Tuna oil rich in omega-3 fatty acids was microencapsulated in whey protein isolate (WPI)–gum arabic (GA) complex coacervates, and subsequently dried using spray and freeze drying to produce solid microcapsules. The oxidative stability, oil microencapsulation efficiency, surface oil and morphology of these solid microcapsules were determined. The complex coacervation process between WPI and GA was optimised in terms of pH, and WPI-to-GA ratio, using zeta potential, turbidity, and morphology of the microcapsules. The optimum pH and WPI-to-GA ratio for complex coacervation was found to be 3.75 and 3 : 1, respectively. The spray dried solid microcapsules had better stability against oxidation, higher oil microencapsulation efficiency and lower surface oil content compared to the freeze dried microcapsules. The surface of the spray dried microcapsules did not show microscopic pores while the surface of the freeze dried microcapsules was more porous. This study suggests that solid microcapsules of omega-3 rich oils can be produced using WPI–GA complex coacervates followed by spray drying and these microcapsules can be quite stable against oxidation. These microcapsules can have many potential applications in the functional food and nutraceuticals industry.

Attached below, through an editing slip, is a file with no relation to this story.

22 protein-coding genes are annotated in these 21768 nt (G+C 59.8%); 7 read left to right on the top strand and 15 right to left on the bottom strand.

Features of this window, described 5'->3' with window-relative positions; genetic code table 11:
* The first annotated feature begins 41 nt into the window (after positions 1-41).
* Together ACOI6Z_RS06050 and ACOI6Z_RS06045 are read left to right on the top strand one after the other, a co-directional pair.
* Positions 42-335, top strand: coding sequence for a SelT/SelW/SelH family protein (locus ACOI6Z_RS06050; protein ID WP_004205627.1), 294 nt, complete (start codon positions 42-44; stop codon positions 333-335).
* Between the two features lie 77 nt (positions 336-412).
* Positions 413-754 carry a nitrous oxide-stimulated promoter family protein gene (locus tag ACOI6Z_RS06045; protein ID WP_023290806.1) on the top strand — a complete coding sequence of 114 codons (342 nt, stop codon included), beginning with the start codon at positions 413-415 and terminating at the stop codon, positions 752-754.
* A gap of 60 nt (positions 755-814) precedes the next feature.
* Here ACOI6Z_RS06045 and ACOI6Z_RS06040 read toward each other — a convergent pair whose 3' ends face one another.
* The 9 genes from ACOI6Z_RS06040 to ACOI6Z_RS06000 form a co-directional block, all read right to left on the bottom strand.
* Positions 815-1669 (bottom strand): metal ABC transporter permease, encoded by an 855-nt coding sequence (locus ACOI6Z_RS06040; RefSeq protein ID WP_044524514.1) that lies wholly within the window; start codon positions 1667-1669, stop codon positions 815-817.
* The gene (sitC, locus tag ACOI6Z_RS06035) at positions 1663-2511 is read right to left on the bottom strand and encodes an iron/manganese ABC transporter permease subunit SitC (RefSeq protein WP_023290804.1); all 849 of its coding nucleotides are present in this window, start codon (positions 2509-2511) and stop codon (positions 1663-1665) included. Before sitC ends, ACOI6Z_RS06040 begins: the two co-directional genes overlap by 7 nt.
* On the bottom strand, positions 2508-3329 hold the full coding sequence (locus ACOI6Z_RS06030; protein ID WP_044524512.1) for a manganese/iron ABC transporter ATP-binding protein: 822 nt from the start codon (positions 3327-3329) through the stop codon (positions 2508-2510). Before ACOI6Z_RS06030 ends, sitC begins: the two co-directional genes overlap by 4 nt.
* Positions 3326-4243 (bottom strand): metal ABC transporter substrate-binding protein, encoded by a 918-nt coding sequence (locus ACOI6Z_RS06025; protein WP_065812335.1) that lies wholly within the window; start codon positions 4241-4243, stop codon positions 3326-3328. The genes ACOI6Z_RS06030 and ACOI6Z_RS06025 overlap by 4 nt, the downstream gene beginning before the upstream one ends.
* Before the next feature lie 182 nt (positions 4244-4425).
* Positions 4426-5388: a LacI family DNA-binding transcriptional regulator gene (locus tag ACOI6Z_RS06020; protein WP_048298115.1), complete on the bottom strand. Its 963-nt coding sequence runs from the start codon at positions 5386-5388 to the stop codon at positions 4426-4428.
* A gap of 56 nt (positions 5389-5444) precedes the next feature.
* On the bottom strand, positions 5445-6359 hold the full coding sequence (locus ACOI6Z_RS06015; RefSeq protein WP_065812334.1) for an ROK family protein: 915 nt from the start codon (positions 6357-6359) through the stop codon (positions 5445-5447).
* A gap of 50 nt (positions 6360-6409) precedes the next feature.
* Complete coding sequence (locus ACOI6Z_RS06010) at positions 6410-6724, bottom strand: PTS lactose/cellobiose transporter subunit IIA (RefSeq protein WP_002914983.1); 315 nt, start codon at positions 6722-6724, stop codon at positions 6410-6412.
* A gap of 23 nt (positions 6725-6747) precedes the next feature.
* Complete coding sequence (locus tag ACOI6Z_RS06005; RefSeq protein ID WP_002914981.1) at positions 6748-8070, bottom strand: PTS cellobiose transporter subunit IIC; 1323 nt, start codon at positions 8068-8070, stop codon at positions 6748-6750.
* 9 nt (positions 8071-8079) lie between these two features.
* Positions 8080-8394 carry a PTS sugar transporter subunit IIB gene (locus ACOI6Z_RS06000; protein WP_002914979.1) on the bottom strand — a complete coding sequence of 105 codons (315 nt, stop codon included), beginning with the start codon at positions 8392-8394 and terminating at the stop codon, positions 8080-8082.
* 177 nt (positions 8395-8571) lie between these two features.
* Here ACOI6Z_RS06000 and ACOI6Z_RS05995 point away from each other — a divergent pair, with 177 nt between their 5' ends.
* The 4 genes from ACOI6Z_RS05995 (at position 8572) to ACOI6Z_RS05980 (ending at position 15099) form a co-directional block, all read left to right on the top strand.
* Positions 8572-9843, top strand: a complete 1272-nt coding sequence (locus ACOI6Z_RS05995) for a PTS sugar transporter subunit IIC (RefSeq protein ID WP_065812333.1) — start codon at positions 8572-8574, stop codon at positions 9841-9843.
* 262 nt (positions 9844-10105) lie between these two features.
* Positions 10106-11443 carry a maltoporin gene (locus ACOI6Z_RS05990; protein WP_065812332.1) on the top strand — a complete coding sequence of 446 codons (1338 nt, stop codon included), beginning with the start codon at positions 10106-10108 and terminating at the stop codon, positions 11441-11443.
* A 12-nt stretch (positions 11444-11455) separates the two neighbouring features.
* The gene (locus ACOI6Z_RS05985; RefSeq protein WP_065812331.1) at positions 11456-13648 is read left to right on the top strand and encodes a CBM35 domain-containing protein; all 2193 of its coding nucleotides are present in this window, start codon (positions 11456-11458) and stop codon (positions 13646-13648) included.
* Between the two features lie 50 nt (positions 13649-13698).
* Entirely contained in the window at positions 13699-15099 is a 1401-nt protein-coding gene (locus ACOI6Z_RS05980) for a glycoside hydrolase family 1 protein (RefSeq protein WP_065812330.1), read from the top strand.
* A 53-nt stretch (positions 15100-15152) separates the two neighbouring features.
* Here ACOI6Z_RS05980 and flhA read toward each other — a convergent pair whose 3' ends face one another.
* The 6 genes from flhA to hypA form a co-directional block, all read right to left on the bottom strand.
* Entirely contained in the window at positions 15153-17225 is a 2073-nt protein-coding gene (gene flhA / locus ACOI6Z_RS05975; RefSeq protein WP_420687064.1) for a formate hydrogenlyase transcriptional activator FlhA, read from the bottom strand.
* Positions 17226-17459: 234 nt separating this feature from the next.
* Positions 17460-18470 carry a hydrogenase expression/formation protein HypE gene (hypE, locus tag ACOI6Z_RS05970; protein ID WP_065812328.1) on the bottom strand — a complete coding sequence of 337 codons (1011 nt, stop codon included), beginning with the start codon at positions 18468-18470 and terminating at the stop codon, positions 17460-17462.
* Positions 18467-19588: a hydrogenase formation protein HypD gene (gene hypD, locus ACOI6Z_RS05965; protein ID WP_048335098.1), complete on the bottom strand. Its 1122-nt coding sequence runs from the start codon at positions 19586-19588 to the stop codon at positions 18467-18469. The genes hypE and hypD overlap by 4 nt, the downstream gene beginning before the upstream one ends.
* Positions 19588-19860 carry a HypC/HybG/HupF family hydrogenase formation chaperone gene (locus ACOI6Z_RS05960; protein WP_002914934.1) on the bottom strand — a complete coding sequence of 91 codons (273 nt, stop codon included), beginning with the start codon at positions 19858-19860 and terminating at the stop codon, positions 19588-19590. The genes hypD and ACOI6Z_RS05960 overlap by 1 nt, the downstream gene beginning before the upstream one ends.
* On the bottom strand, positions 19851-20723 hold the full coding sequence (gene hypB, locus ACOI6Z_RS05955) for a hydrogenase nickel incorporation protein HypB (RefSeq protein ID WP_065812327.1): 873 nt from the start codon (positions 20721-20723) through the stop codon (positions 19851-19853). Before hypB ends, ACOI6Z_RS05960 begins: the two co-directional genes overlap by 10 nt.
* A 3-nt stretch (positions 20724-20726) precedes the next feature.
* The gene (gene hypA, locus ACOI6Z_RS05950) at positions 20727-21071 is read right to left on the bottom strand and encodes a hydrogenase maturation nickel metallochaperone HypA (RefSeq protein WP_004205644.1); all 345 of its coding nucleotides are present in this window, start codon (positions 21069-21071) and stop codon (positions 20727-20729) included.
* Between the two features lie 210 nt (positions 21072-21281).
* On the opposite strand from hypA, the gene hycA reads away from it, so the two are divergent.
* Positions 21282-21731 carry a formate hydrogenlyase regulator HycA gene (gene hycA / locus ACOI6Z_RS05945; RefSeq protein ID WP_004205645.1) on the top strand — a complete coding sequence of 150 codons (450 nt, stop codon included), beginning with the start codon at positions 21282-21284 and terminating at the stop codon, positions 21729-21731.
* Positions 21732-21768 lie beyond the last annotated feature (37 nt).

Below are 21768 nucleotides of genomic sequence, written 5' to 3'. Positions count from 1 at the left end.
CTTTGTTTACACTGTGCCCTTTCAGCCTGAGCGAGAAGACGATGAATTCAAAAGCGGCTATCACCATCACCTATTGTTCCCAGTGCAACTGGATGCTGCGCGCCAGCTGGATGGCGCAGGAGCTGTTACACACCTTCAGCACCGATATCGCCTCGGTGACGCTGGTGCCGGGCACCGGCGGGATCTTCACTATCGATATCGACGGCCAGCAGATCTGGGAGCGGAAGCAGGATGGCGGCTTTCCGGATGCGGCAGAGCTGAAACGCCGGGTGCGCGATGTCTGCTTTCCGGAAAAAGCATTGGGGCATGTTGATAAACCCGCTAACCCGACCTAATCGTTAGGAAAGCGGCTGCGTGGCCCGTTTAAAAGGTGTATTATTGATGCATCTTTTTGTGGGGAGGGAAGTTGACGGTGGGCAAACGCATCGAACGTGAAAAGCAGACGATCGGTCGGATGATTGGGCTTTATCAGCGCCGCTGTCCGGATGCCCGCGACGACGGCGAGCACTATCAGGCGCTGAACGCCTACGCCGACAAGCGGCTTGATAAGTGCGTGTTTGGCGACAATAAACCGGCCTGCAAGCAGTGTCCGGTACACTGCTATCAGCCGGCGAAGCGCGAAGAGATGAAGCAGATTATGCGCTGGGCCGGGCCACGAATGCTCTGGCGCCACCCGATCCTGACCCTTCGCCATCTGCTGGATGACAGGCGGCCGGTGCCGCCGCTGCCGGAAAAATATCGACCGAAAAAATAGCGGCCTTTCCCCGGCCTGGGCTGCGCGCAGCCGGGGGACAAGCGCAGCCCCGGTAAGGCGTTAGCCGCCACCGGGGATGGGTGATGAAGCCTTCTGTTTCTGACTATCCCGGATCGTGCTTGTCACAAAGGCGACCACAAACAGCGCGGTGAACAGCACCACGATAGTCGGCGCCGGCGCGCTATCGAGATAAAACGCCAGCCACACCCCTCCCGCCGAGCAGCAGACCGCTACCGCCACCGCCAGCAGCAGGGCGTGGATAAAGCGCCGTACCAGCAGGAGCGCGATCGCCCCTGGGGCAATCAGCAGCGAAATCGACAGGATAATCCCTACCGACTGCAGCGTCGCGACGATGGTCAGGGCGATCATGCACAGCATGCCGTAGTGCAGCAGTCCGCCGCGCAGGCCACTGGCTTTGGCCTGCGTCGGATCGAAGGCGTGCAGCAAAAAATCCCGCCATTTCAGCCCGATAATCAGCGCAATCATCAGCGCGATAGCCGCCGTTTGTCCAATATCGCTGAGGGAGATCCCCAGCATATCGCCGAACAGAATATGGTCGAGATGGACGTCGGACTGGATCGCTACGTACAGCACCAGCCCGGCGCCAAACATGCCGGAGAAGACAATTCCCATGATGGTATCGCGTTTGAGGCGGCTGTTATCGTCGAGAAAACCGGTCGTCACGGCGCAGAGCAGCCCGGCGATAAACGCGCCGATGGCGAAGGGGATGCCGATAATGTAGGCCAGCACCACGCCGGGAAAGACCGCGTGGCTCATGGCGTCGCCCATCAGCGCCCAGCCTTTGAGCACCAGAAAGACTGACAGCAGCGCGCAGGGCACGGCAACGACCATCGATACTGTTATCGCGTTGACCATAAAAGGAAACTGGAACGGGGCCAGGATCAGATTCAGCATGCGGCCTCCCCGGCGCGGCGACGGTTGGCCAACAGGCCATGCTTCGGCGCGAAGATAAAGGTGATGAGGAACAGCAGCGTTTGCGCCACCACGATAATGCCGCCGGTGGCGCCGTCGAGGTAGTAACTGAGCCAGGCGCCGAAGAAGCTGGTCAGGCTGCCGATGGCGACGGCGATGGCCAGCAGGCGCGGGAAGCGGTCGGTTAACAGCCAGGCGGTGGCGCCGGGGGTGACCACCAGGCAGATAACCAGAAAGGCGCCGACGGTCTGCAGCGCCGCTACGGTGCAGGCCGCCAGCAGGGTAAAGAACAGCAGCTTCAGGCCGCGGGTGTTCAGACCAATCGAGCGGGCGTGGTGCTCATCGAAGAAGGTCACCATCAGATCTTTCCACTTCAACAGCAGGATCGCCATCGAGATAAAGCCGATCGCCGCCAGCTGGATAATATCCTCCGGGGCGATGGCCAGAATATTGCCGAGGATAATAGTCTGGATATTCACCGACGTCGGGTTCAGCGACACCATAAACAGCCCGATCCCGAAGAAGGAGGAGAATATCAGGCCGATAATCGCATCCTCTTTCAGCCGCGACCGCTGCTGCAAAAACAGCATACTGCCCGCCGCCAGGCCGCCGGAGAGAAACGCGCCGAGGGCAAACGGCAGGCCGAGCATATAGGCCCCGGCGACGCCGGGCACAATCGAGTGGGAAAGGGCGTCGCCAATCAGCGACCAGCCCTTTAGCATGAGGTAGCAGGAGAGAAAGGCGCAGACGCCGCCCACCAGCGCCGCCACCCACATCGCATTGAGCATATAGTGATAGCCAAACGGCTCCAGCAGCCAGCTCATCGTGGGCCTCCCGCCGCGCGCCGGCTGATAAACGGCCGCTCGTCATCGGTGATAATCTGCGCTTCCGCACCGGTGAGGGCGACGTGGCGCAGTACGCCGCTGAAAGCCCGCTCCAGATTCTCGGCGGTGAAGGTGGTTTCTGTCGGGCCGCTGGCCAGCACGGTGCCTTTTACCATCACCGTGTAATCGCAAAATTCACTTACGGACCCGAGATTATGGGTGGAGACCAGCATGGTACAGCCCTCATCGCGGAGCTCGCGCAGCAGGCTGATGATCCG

The extent and nature of denaturation of whey protein isolate (WPI) in convective air drying environments was measured and analysed using single droplet drying. A custom-built, single droplet drying instrument was used for this purpose. Single droplets having 5. ±. 0.1. Î¼l volume (initial droplet diameter 1.5. ±. 0.1. mm) containing 10% (w/v) WPI were dried at air temperatures of 45, 65 and 80. °C for 600. s at constant air velocity of 0.5. m/s. The extent and nature of denaturation of WPI in isothermal heat treatment processes was measured at 65 and 80. °C for 600. s and compared with those obtained from convective air drying. The extent of denaturation of WPI in a high hydrostatic pressure environment (600. MPa for 600. s) was also determined. The results showed that at the end of 600. s of convective drying at 65. °C the denaturation of WPI was 68.3%, while it was only 10.8% during isothermal heat treatment at the same medium temperature. When the medium temperature was maintained at 80. °C, the denaturation loss of WPI was 90.0% and 68.7% during isothermal heat treatment and convective drying, respectively. The bovine serum albumin (BSA) fraction of WPI was found to be more stable in the convective drying conditions than